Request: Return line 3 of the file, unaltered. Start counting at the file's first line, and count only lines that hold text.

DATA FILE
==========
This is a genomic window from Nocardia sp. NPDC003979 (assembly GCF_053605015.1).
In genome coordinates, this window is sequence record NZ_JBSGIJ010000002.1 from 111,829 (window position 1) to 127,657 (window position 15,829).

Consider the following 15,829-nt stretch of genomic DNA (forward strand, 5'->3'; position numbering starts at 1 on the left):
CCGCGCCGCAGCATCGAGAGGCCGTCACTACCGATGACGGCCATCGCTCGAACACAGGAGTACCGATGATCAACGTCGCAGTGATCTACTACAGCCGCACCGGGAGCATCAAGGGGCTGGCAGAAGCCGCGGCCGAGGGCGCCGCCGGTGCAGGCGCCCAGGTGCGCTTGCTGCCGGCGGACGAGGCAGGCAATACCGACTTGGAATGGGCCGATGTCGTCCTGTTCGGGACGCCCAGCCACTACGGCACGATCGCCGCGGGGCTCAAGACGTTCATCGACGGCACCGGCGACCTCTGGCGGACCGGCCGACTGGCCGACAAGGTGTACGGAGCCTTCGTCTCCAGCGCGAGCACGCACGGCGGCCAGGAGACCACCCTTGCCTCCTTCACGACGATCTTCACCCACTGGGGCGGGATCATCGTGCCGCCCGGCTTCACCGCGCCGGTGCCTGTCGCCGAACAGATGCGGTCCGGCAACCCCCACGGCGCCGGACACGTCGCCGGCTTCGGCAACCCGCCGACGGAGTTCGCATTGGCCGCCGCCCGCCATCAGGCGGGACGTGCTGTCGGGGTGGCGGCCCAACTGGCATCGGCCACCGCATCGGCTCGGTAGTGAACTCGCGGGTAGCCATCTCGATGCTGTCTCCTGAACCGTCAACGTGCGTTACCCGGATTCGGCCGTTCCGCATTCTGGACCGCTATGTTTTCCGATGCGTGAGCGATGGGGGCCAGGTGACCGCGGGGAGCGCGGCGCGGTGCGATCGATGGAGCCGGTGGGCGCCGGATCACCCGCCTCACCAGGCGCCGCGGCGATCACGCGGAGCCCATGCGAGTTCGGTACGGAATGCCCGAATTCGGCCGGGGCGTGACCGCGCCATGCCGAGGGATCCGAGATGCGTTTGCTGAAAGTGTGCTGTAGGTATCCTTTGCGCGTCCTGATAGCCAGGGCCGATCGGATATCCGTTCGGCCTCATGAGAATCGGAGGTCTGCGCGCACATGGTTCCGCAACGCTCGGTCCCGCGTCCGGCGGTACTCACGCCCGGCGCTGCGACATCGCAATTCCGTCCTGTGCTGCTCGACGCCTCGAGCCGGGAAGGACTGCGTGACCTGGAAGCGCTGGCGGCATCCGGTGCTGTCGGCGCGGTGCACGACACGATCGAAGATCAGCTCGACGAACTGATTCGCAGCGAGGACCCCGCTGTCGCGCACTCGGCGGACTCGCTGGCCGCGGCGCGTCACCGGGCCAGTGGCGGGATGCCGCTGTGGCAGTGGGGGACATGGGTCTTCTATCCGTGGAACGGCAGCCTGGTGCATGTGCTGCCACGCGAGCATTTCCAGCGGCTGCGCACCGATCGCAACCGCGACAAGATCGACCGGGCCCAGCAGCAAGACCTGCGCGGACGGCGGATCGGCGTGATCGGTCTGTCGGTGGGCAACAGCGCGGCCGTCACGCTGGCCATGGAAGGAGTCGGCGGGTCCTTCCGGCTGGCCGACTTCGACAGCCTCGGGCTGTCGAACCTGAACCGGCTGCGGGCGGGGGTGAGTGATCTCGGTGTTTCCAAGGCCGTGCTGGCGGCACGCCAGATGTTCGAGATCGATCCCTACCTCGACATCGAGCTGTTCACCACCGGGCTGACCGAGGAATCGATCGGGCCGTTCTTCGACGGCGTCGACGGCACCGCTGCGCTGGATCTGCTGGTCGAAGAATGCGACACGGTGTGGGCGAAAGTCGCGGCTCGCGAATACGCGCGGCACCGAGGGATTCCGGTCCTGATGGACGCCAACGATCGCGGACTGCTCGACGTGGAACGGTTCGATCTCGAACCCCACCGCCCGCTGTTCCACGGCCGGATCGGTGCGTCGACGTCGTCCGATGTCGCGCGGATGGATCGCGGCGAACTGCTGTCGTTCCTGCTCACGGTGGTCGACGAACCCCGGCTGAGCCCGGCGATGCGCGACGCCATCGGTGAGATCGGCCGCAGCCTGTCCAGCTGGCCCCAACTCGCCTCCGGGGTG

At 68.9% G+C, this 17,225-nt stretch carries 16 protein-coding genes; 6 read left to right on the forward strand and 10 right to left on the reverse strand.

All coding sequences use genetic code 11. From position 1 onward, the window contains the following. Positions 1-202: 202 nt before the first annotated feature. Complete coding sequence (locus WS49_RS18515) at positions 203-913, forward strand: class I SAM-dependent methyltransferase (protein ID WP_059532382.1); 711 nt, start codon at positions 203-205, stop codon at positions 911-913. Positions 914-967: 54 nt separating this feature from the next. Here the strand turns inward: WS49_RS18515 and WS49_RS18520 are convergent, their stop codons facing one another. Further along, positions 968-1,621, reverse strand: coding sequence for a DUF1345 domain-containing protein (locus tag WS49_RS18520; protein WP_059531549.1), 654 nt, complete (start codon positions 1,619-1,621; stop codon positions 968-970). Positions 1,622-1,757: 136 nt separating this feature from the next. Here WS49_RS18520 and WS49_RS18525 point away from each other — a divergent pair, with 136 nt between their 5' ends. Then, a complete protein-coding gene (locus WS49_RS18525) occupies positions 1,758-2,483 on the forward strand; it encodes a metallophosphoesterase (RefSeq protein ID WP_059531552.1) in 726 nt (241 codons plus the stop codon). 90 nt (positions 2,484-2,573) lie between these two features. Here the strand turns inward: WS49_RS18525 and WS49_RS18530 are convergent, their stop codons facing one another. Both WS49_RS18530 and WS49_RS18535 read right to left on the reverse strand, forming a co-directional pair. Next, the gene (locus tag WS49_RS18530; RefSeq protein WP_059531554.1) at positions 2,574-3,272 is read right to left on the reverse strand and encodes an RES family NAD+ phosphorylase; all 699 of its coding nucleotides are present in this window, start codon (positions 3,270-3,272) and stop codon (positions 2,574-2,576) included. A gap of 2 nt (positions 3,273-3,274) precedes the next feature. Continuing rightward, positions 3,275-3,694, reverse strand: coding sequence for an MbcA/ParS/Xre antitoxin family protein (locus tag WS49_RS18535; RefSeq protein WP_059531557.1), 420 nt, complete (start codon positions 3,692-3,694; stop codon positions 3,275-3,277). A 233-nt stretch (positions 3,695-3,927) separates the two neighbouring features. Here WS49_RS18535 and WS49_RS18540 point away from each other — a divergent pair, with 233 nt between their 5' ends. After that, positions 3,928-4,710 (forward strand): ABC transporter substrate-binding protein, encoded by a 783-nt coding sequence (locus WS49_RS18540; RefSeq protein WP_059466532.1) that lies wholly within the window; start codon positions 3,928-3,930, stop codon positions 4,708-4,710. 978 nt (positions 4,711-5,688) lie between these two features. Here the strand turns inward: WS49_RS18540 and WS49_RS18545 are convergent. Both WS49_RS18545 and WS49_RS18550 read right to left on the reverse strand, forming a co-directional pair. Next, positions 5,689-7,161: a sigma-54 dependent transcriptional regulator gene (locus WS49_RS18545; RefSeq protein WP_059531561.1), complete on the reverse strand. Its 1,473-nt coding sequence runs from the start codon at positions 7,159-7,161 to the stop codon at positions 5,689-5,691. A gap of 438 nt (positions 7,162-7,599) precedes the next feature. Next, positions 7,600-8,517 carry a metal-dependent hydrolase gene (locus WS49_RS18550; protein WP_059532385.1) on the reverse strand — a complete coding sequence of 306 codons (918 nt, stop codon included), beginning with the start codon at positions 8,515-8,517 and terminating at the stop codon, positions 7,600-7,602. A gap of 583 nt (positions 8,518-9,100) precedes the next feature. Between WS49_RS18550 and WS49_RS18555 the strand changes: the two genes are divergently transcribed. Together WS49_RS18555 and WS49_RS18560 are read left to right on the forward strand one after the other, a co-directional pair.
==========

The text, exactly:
Consider the following 15,829-nt stretch of genomic DNA (forward strand, 5'->3'; position numbering starts at 1 on the left):